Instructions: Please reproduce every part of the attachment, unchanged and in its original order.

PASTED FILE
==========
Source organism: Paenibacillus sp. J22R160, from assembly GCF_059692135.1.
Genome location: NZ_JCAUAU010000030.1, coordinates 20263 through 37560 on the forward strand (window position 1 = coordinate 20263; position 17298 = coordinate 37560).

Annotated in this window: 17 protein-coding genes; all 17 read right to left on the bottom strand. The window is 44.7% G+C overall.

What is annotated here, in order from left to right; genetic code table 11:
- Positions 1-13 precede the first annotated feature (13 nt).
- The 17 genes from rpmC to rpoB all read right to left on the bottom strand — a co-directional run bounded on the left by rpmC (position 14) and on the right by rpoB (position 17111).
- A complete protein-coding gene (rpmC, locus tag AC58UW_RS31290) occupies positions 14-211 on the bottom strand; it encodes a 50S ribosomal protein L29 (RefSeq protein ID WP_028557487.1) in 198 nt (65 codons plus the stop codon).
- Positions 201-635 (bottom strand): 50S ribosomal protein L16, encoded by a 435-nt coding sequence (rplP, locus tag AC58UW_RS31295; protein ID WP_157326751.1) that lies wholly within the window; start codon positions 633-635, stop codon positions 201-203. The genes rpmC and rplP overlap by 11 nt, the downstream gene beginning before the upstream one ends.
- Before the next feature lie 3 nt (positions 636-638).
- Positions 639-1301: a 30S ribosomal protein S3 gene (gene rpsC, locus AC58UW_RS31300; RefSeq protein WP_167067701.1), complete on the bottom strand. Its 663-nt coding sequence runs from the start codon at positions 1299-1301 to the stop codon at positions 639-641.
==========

Source organism: Paenibacillus sp. J22R160, from assembly GCF_059692135.1.
Genome location: NZ_JCAUAU010000030.1, coordinates 20263 through 37560 on the forward strand (window position 1 = coordinate 20263; position 17298 = coordinate 37560).

Annotated in this window: 17 protein-coding genes; all 17 read right to left on the bottom strand. The window is 44.7% G+C overall.

What is annotated here, in order from left to right; genetic code table 11:
- Positions 1-13 precede the first annotated feature (13 nt).
- The 17 genes from rpmC to rpoB all read right to left on the bottom strand — a co-directional run bounded on the left by rpmC (position 14) and on the right by rpoB (position 17111).
- A complete protein-coding gene (rpmC, locus tag AC58UW_RS31290) occupies positions 14-211 on the bottom strand; it encodes a 50S ribosomal protein L29 (RefSeq protein ID WP_028557487.1) in 198 nt (65 codons plus the stop codon).
- Positions 201-635 (bottom strand): 50S ribosomal protein L16, encoded by a 435-nt coding sequence (rplP, locus tag AC58UW_RS31295; protein ID WP_157326751.1) that lies wholly within the window; start codon positions 633-635, stop codon positions 201-203. The genes rpmC and rplP overlap by 11 nt, the downstream gene beginning before the upstream one ends.
- Before the next feature lie 3 nt (positions 636-638).
- Positions 639-1301: a 30S ribosomal protein S3 gene (gene rpsC, locus AC58UW_RS31300; RefSeq protein WP_167067701.1), complete on the bottom strand. Its 663-nt coding sequence runs from the start codon at positions 1299-1301 to the stop codon at positions 639-641.